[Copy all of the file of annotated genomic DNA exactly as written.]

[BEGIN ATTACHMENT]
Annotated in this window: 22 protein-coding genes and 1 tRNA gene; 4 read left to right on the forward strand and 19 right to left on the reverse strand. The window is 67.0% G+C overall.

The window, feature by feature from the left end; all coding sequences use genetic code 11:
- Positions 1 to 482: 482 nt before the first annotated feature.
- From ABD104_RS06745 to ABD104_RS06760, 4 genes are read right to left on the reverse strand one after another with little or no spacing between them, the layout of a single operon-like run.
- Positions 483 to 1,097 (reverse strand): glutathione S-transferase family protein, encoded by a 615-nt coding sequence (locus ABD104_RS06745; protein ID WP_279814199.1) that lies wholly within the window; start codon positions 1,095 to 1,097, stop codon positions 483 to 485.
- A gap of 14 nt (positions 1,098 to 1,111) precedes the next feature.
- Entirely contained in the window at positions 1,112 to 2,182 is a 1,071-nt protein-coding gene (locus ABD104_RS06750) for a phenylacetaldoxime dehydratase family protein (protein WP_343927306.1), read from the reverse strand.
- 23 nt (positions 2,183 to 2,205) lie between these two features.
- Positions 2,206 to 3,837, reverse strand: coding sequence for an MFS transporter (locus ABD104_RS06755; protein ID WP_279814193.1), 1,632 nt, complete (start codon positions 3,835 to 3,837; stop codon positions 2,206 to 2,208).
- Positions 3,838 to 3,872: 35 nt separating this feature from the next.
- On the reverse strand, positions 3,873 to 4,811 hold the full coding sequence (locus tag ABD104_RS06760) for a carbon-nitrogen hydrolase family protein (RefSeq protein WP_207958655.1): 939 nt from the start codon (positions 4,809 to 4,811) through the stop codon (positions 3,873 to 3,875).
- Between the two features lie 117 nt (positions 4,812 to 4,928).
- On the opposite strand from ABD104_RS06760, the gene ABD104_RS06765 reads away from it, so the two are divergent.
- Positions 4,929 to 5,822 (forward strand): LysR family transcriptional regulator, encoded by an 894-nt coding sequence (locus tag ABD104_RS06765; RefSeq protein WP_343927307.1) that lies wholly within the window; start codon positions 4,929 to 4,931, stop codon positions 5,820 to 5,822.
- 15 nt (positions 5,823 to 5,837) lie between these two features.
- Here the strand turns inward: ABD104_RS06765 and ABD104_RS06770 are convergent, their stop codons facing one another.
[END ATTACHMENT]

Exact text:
Annotated in this window: 22 protein-coding genes and 1 tRNA gene; 4 read left to right on the forward strand and 19 right to left on the reverse strand. The window is 67.0% G+C overall.

The window, feature by feature from the left end; all coding sequences use genetic code 11:
- Positions 1 to 482: 482 nt before the first annotated feature.
- From ABD104_RS06745 to ABD104_RS06760, 4 genes are read right to left on the reverse strand one after another with little or no spacing between them, the layout of a single operon-like run.
- Positions 483 to 1,097 (reverse strand): glutathione S-transferase family protein, encoded by a 615-nt coding sequence (locus ABD104_RS06745; protein ID WP_279814199.1) that lies wholly within the window; start codon positions 1,095 to 1,097, stop codon positions 483 to 485.
- A gap of 14 nt (positions 1,098 to 1,111) precedes the next feature.
- Entirely contained in the window at positions 1,112 to 2,182 is a 1,071-nt protein-coding gene (locus ABD104_RS06750) for a phenylacetaldoxime dehydratase family protein (protein WP_343927306.1), read from the reverse strand.
- 23 nt (positions 2,183 to 2,205) lie between these two features.
- Positions 2,206 to 3,837, reverse strand: coding sequence for an MFS transporter (locus ABD104_RS06755; protein ID WP_279814193.1), 1,632 nt, complete (start codon positions 3,835 to 3,837; stop codon positions 2,206 to 2,208).
- Positions 3,838 to 3,872: 35 nt separating this feature from the next.
- On the reverse strand, positions 3,873 to 4,811 hold the full coding sequence (locus tag ABD104_RS06760) for a carbon-nitrogen hydrolase family protein (RefSeq protein WP_207958655.1): 939 nt from the start codon (positions 4,809 to 4,811) through the stop codon (positions 3,873 to 3,875).
- Between the two features lie 117 nt (positions 4,812 to 4,928).
- On the opposite strand from ABD104_RS06760, the gene ABD104_RS06765 reads away from it, so the two are divergent.
- Positions 4,929 to 5,822 (forward strand): LysR family transcriptional regulator, encoded by an 894-nt coding sequence (locus tag ABD104_RS06765; RefSeq protein WP_343927307.1) that lies wholly within the window; start codon positions 4,929 to 4,931, stop codon positions 5,820 to 5,822.
- 15 nt (positions 5,823 to 5,837) lie between these two features.
- Here the strand turns inward: ABD104_RS06765 and ABD104_RS06770 are convergent, their stop codons facing one another.